Abe Shinzō and Japan’s Proactive Contribution to Realism

Memo #403

By: Giulio Pugliese – giulio.pugliese [at] kcl.ac.uk

Abe Shinzō’s comeback in December 2012 triggered a new dynamism in Japanese security practices. Relative domestic political stability, a deteriorating regional environment, and Abe’s appreciation for high politics has enabled the Japanese government to push for constitutional reinterpretation, pass embattled security legislation, and inaugurate new security guidelines governing the US-Japan alliance. Under the “proactive contribution to peace” banner – enshrined in its first-ever National Security Strategy (issued in December 2013) − Japan pledged to more decisively defend the global commons. Indeed, the Abe administration has couched its foreign policy rhetoric within a language of universal values and the international rule of law.

What causal logic produced these changes?

Underneath the fluttering banners of universalism, Japanese foreign and security policies actually remain abidingly loyal to a Realist logic. Japan is fundamentally concerned with China’s re-emergence to regional primacy, in particular its development of a blue-water navy and its aggressive behavior in the East and South China Seas. Japan’s 2016 decision to allow the export of nuclear technology to India − a strategic partner that is not a signatory to the Nuclear Non-Proliferation and Comprehensive Nuclear-Test-Ban Treaties – and its courting of an aggressive Russia are proof that security trumps international norms. Abe’s Japan has gone beyond balancing China’s rise: it has invested in the military as a tool of statecraft to negotiate from a position of strength; flexed its economic muscle for political and geopolitical gains; and engaged in communication offensives dictated by the zero-sum logic of power politics.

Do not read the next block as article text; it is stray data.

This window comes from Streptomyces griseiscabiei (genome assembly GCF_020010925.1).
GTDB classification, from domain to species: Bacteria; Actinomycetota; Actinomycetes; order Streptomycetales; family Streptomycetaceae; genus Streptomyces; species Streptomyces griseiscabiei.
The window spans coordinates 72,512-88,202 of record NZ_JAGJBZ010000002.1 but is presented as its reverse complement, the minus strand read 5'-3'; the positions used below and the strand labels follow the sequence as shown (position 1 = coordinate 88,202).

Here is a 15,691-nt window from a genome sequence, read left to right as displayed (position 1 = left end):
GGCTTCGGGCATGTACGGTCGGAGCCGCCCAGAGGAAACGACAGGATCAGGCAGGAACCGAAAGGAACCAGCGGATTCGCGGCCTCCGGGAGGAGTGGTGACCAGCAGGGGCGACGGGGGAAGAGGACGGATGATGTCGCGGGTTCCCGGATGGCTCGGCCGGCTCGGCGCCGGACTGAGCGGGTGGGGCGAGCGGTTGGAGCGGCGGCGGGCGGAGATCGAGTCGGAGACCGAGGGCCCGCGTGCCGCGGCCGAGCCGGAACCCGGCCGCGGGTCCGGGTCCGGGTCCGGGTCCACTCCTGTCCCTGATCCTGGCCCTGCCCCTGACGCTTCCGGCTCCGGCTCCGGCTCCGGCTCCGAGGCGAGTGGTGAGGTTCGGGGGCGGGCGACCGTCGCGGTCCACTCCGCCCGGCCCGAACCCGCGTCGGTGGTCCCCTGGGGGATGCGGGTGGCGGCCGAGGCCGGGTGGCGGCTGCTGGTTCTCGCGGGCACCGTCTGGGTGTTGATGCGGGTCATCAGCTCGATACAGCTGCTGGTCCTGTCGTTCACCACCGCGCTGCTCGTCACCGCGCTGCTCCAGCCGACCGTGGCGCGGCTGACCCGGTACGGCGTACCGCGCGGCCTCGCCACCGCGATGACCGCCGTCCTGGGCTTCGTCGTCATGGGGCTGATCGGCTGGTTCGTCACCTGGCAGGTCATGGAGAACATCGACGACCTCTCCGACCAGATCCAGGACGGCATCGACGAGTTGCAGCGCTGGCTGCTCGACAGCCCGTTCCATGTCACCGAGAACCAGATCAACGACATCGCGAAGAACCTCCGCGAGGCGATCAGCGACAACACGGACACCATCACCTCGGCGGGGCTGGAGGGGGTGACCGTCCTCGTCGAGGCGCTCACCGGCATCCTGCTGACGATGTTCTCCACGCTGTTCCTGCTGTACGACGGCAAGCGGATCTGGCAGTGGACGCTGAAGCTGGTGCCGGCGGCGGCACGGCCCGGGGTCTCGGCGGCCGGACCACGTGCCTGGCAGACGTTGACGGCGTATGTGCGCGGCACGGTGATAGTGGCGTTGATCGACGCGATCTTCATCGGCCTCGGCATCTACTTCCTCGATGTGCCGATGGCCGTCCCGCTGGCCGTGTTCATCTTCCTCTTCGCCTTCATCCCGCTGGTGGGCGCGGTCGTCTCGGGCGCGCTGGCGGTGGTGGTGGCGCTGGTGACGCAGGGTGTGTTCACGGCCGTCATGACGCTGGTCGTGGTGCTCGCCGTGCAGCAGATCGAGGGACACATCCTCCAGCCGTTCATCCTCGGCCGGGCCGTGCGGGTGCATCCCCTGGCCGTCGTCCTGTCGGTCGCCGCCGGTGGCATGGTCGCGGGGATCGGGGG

Furthermore, individual state actors have dominated the political landscape and have defined the terms of Japan’s engagement with China, often on the basis of their own personal penchants. Yachi Shōtarō, Abe’s diplomatic brain currently serving as his national security advisor, and his preference for strategy, geopolitics and secret diplomacy impacts on Japan’s China policies.

Top-down policy changes are possible when these are in concordance with the United States government’s grand strategic framework and when acting in close coordination with the increasingly politicized bureaucratic apparatus.

Underneath the rhetoric of universal or global values, the Abe administration’s consistent preference for geopolitics, strategy, and China balancing provide ample proof of the validity of looking at Sino-Japanese relations and Japan’s China policy through the lenses of Realism.

About the Author:

Giulio Pugliese is a lecturer in the Department of War Studies at King’s College London. He specializes in the politics, both domestic and international, of the Asia-Pacific with a focus on Japan, China and the United States.

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Japanese Prime Minister Shinzo Abe during a speech dedicated to foreign policy in January 2016. (Credit: New Eastern Outlook)
Japanese National Security Advisor Shotaro Yachi (left) shaking hands with Chinese Premier Li Keqiang (right) in 2015. (Credit: Reuters via South China Morning Post)

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